An emotional-fleshly way of life means man’s renunciation of his own higher calling, the lack of desire to clearly and honestly look to the future. Reaching for God unavoidably presupposes self-limitations, and conscious restraint from sin. An experience of Christian life reveals to us such limitless heights unimaginable to us as long as we do not make this choice and begin, with God’s help, to embody, to realize this higher human calling—“to be co-participants in Divine nature.”
This is why the God-bearing elders, monks, who lived many centuries ago and put all their effort into attaining oneness with God, become inevitably close to every believing person. These ancient monks preserve and transmit to us not dead rules, words, and letters, but a living and true experience of acquiring meaning and fullness, the unutterable joy of human life.
In the Psalter are these words: With the elect man wilt thou be elect. Knowing more about one or another saint, reading his works, we enter into communion with him, and make a spiritual connection; this is not a metaphor but the reality of a higher order, because there is none dead in God. Besides being alive in eternity, the souls of the saints are filled with great grace for their faithfulness to Christ, for their ardent love and yearning for Him. What is more—and very important—they have experience of bodily life with all its sorrows, temptations, sicknesses, and even falls, but also repentance and the knowledge of truth. When we through prayer or reading their Lives and the works of the holy fathers enter into association with them, we at least to some degree participate in their sanctity, their grace, and gain them as helpers and living intercessors before God. Every attentive Christian can tell about examples of help from one or another saint in all kinds of work and situations, when a person even if briefly but ardently prayed to that saint for help. And these are not exclusive or rare cases, but it could rather be said that they are the norm of Christian life.
When we learn about the life of such a great saint as St. John Climacus, we first of all must understand that his sanctity is to a great extent exclusively the result of faith, many labors and sufferings, tears, and overcoming obstacles. And every word he said is truly worth its weight in gold. But St. John’s exposition of ascetical experience is not only his personal experience, but in the broad sense, the story of man’s ascent to God, linked with the torturous transformation of fallen nature for the sake of acquiring a supernatural, paradisal state. And this call to sanctity, the path of ascent to God, is something that touches every one of us, regardless of what times or circumstances we live in, regardless of whether we believe or not—because there is the reality of a higher order to which we can relate in different ways, but which we are not capable of changing or eliminating.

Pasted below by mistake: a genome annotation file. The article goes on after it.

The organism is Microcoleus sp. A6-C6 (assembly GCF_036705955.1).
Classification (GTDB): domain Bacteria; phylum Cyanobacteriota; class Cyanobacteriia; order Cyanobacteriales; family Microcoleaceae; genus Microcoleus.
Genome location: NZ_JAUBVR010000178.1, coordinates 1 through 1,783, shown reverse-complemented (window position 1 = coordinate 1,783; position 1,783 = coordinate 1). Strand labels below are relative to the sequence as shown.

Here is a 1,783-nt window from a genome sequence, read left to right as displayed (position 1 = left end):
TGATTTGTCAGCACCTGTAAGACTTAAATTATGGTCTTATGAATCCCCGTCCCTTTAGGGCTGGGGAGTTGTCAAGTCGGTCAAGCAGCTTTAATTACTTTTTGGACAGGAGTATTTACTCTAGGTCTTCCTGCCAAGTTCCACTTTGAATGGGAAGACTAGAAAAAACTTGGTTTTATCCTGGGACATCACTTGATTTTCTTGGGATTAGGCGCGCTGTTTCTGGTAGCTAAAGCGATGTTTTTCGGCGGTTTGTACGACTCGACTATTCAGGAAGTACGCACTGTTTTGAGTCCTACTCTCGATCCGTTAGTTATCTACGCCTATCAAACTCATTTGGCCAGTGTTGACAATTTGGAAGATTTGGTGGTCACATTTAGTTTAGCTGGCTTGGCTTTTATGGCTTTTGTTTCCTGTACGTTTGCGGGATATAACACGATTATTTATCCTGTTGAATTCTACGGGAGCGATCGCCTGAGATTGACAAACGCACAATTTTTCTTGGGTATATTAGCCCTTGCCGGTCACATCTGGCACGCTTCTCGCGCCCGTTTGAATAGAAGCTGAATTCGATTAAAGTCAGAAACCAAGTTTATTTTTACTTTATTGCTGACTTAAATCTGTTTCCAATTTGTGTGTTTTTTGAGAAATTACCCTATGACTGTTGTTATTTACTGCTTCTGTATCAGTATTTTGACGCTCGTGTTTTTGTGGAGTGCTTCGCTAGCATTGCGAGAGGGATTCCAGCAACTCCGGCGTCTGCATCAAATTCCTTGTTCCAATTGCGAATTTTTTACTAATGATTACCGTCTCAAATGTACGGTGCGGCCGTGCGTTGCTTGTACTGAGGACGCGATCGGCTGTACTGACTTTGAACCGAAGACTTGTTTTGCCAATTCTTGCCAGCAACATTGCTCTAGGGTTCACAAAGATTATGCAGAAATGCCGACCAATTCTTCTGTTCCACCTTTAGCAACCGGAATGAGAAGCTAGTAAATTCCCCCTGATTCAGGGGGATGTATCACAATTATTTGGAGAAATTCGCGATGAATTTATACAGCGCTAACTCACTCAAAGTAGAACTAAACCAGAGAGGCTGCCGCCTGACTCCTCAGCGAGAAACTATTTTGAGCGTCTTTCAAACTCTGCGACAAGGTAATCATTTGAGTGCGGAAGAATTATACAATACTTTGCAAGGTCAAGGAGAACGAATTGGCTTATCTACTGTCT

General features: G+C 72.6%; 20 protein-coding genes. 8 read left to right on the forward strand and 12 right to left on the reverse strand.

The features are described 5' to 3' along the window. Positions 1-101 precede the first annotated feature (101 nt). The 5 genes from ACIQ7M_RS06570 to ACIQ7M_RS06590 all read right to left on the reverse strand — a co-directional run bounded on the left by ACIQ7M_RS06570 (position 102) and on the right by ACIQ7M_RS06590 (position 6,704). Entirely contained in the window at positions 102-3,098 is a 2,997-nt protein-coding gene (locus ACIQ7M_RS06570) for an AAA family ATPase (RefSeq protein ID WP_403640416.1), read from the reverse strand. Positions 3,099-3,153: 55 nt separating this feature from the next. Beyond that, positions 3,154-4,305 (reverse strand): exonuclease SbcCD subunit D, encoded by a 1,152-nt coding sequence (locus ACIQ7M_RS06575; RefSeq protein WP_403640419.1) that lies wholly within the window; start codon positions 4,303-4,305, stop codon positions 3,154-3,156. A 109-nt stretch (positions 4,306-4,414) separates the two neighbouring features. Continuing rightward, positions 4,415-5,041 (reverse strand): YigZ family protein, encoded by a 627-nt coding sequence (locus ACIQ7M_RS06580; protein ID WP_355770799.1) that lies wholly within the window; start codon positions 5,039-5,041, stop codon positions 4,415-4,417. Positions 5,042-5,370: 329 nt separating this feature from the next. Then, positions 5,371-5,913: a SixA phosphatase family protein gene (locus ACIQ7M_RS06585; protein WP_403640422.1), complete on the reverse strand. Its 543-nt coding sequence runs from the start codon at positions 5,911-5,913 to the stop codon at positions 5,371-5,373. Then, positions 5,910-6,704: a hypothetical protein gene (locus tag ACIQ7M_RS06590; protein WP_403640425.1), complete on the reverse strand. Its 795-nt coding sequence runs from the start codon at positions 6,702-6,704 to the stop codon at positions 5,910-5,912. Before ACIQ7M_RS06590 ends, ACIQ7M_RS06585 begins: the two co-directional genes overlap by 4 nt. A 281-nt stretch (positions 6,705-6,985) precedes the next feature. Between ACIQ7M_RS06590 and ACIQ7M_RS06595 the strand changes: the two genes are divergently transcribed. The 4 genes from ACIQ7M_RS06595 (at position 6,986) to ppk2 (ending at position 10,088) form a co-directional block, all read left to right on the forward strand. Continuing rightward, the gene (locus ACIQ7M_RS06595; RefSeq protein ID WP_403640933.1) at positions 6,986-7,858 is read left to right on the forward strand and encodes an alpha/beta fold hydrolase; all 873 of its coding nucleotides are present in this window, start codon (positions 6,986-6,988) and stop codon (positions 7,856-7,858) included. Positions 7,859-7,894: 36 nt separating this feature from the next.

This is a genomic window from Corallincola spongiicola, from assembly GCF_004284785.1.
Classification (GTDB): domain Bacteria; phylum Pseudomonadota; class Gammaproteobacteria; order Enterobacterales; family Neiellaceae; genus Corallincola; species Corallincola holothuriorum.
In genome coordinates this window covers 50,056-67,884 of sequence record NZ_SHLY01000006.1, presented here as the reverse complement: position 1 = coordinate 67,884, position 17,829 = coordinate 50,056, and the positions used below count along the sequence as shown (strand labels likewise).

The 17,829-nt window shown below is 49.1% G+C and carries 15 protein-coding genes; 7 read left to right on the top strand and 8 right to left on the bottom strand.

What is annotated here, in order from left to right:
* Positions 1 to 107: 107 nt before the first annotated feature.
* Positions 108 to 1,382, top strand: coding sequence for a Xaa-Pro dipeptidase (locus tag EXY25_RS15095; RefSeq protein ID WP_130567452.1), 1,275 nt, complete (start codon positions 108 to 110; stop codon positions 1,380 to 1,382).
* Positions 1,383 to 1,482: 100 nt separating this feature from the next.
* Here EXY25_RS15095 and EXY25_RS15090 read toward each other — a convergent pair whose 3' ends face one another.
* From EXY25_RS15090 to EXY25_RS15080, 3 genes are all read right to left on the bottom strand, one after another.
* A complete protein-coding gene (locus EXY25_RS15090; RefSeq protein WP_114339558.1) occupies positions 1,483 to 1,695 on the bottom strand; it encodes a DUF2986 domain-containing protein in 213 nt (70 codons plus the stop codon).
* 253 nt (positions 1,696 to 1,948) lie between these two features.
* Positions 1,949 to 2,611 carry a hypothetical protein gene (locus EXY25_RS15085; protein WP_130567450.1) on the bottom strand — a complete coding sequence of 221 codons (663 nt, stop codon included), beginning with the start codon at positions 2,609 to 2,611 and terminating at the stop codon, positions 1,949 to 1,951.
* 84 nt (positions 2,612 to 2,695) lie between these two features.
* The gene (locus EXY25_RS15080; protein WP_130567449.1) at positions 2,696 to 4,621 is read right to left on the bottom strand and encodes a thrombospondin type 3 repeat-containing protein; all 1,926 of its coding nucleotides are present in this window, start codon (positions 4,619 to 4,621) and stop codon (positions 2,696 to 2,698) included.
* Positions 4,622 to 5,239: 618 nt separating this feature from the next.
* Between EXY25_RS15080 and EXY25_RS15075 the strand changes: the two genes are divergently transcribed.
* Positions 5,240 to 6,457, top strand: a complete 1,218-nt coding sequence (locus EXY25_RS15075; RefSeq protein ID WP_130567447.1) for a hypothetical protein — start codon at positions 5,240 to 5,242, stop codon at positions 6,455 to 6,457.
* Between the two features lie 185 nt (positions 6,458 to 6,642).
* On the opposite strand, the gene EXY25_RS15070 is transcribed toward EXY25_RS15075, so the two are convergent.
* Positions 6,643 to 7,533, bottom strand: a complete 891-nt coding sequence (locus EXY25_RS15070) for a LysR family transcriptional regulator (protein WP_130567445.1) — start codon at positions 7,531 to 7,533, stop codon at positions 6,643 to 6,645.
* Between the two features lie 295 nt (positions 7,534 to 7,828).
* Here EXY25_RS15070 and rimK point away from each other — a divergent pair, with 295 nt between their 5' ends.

It is precisely for this reason that the teachings of such great saints as John Climacus irritate or even anger some people—this teaching disrupts the organic, momentary comfort that doesn’t want to know anything about eternity, or the grandeur of our human calling. It reminds us of the calling that no one can wave away and for which each of us, one way or another, will have to answer. It is precisely the need of an answer, if not the recognition of it, then the feeling of its imminence that irritates those who do not want to know anything about this calling, who would like to remain irrational (read: irresponsible) animals, albeit endowed with reason, will, and the ability to express themselves in human language. But speech is a divine gift, which indicates a speaking person’s living connection with a speaking God, and the possibility of a reasonable answer to the most important questions of existence.
St. John Climacus dedicated not only his entire conscience life to learning the path of human ascent to God, but he also applied every effort in his power to actually perform this work of ascent; to respond to that Fatherly call, and, by God’s mercy but also with extreme effort on his own part, to attain the goal of human life: “To enter into the joy of our Lord”. This astounding, difficult, much-sorrowful, but also bright and joyful experience of ascent is what the great St. John Climacus narrates to us. And this narrative is not a history of events in former times, but a revelation about our nature, our calling, and the way to make this ascent happen. Here everything is very specific, exact, and clear. If only we would not remain deaf, if only we would respond to the divine calling, if only we would begin to walk this path—and the Lord in His mercy and love for us, through the prayers of St. John Climacus, will not abandon us. He will support, strengthen, and teach us. If only we would strive for Him, seek Him, and apply efforts to acquire His grace, remembering that this is only possible for us “in Christ Who strengthens us.”